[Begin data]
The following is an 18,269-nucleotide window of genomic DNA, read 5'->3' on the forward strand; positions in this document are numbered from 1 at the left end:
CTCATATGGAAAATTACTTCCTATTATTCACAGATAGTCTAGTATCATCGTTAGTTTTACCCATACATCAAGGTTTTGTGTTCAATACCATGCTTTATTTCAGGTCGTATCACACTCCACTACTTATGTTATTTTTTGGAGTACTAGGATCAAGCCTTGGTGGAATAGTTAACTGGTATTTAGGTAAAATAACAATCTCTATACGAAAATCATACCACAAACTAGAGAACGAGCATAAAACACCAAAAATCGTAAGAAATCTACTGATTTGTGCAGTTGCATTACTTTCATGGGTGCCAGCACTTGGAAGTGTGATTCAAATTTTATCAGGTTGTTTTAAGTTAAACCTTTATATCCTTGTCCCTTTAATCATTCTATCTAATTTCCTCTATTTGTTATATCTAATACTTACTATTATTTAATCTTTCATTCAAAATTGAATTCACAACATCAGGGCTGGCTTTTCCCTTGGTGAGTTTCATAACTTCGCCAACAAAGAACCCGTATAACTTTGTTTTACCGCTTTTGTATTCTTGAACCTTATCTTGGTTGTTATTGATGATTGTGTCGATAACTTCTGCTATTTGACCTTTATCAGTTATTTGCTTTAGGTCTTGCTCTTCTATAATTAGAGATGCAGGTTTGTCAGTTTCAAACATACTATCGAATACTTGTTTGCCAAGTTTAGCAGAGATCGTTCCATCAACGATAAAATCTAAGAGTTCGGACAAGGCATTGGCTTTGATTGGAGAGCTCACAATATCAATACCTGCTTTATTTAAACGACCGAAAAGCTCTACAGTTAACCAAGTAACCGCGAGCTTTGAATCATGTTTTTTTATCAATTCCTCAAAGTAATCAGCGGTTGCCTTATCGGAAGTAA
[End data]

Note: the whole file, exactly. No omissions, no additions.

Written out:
The following is an 18,269-nucleotide window of genomic DNA, read 5'->3' on the forward strand; positions in this document are numbered from 1 at the left end:
CTCATATGGAAAATTACTTCCTATTATTCACAGATAGTCTAGTATCATCGTTAGTTTTACCCATACATCAAGGTTTTGTGTTCAATACCATGCTTTATTTCAGGTCGTATCACACTCCACTACTTATGTTATTTTTTGGAGTACTAGGATCAAGCCTTGGTGGAATAGTTAACTGGTATTTAGGTAAAATAACAATCTCTATACGAAAATCATACCACAAACTAGAGAACGAGCATAAAACACCAAAAATCGTAAGAAATCTACTGATTTGTGCAGTTGCATTACTTTCATGGGTGCCAGCACTTGGAAGTGTGATTCAAATTTTATCAGGTTGTTTTAAGTTAAACCTTTATATCCTTGTCCCTTTAATCATTCTATCTAATTTCCTCTATTTGTTATATCTAATACTTACTATTATTTAATCTTTCATTCAAAATTGAATTCACAACATCAGGGCTGGCTTTTCCCTTGGTGAGTTTCATAACTTCGCCAACAAAGAACCCGTATAACTTTGTTTTACCGCTTTTGTATTCTTGAACCTTATCTTGGTTGTTATTGATGATTGTGTCGATAACTTCTGCTATTTGACCTTTATCAGTTATTTGCTTTAGGTCTTGCTCTTCTATAATTAGAGATGCAGGTTTGTCAGTTTCAAACATACTATCGAATACTTGTTTGCCAAGTTTAGCAGAGATCGTTCCATCAACGATAAAATCTAAGAGTTCGGACAAGGCATTGGCTTTGATTGGAGAGCTCACAATATCAATACCTGCTTTATTTAAACGACCGAAAAGCTCTACAGTTAACCAAGTAACCGCGAGCTTTGAATCATGTTTTTTTATCAATTCCTCAAAGTAATCAGCGGTTGCCTTATCGGAAGTAA